Canine Prostitution

On Christmas day of 2007, while driving home from my grandparents’ house, my mom and dad spotted some people on the side of the road selling a variety of puppies. My mom called me, told me to grab my cash and head that way to check them out. When I got there, they had the most adorable little husky mix sacked out in a cage under some toy breeds that looked more like rats, so I asked to play with her for a bit before I made a decision. I had the exact amount in cash that they were asking for her and knew it had to be fate. I took my puppy home, named her Hurley and thought that life could get no better than that.
Boy was I ever wrong. She went from bouncing off of the walls with energy, happy, lovey puppy to lazy, sickly, hardly eating puppy- then to OH MY GOSH something is terribly wrong with puppy in less than a month’s time. I was at a volleyball tournament when she had her first seizure and my mom called the vet. When I got home, my mom and dad sat me down to tell me the news that my Hurley had distemper and probably would not live much longer.
For those of you that don’t know, distemper is a viral disease that slowly affects every organ system in the canine (or feline) body; it is curable but often the symptoms emulate other diseases so vets will treat the symptoms which only prolongs the inevitable. Once it attacks the central nervous system (which causes the seizures) it is pretty much game over. The virus is airborne and spreads quickly in kennels and puppy farms where my dog was apparently bred. I will not go into all of the horrific symptoms because it was hard enough to witness it happen to my own puppy… you can read about it all here: canine distemper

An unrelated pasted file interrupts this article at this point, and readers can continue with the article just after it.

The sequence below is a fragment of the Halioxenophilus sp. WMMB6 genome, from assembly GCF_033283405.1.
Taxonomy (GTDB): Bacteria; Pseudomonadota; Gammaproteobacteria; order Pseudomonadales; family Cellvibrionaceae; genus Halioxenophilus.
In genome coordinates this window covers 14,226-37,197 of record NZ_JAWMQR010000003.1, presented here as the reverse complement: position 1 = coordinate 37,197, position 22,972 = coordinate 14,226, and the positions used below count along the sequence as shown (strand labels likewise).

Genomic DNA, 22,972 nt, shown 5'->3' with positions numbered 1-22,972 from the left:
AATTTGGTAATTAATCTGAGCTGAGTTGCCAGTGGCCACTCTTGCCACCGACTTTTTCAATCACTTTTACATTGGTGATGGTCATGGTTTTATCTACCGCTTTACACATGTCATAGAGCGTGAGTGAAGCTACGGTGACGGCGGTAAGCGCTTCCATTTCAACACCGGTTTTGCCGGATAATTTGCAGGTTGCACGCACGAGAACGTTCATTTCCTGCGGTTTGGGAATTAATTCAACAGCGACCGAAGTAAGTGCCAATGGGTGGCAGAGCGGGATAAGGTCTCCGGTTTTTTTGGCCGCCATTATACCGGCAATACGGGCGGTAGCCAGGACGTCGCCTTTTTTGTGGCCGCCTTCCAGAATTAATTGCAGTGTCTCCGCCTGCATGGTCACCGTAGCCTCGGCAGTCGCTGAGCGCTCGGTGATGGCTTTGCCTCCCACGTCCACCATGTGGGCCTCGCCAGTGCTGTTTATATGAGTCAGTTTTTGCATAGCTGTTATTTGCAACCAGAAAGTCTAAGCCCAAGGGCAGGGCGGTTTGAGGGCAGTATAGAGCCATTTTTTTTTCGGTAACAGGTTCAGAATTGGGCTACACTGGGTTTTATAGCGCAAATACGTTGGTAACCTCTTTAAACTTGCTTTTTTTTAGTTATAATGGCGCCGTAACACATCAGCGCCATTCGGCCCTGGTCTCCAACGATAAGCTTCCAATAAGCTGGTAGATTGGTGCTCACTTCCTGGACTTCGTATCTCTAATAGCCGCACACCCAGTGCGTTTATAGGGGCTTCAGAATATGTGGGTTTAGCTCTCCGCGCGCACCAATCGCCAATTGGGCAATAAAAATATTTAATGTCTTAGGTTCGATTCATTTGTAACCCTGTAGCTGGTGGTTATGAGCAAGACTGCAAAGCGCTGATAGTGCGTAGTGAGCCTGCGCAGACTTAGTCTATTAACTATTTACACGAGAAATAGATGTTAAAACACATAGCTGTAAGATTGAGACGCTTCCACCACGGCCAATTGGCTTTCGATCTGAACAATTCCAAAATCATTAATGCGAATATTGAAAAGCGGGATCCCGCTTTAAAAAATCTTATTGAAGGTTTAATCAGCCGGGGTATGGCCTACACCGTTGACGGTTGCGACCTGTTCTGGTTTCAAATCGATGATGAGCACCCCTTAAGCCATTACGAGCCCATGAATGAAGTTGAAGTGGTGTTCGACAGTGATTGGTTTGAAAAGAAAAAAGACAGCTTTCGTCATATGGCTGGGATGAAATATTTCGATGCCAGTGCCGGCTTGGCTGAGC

Needless to say, my vet did everything that he could to try and keep my puppy alive, daily shots, tons of oral medications and misery on everyone’s expense. We kept her there after hours, before hours until she finally, seeing that we were giving up, gave up and passed away in my mother’s arms on my mom’s birthday… not even a month after I bought her.

Now, there is a ban on “breeders” selling puppies on the side of the road within the Houston city limits, so these people started venturing out to smaller suburban areas to sell their diseased dogs… we cannot get a ban in a city of less than a certain population, so it’s not against the law for these people to solicit disease on the street corners… it’s canine prostitution!!!

If ever you want to buy a puppy, please PLEASE, DO NOT EVER buy one off of the side of the road or a mall/random pet store. Be sure that if you buy from a breeder that they are willing to show you where these dogs are kept as well as both parents. Make sure that they have medical records with vet phone numbers that you can call to verify. Update their shots on time and keep the records, just in case. Adoption agencies and your local vet are two great alternatives to spending a fortune on a pre-diseased pet that you will grow to love and then potentially lose in a very short amount of time. Some people are fortunate, but others… not so much.

STOP PUPPY MILLS… together we can make it happen.


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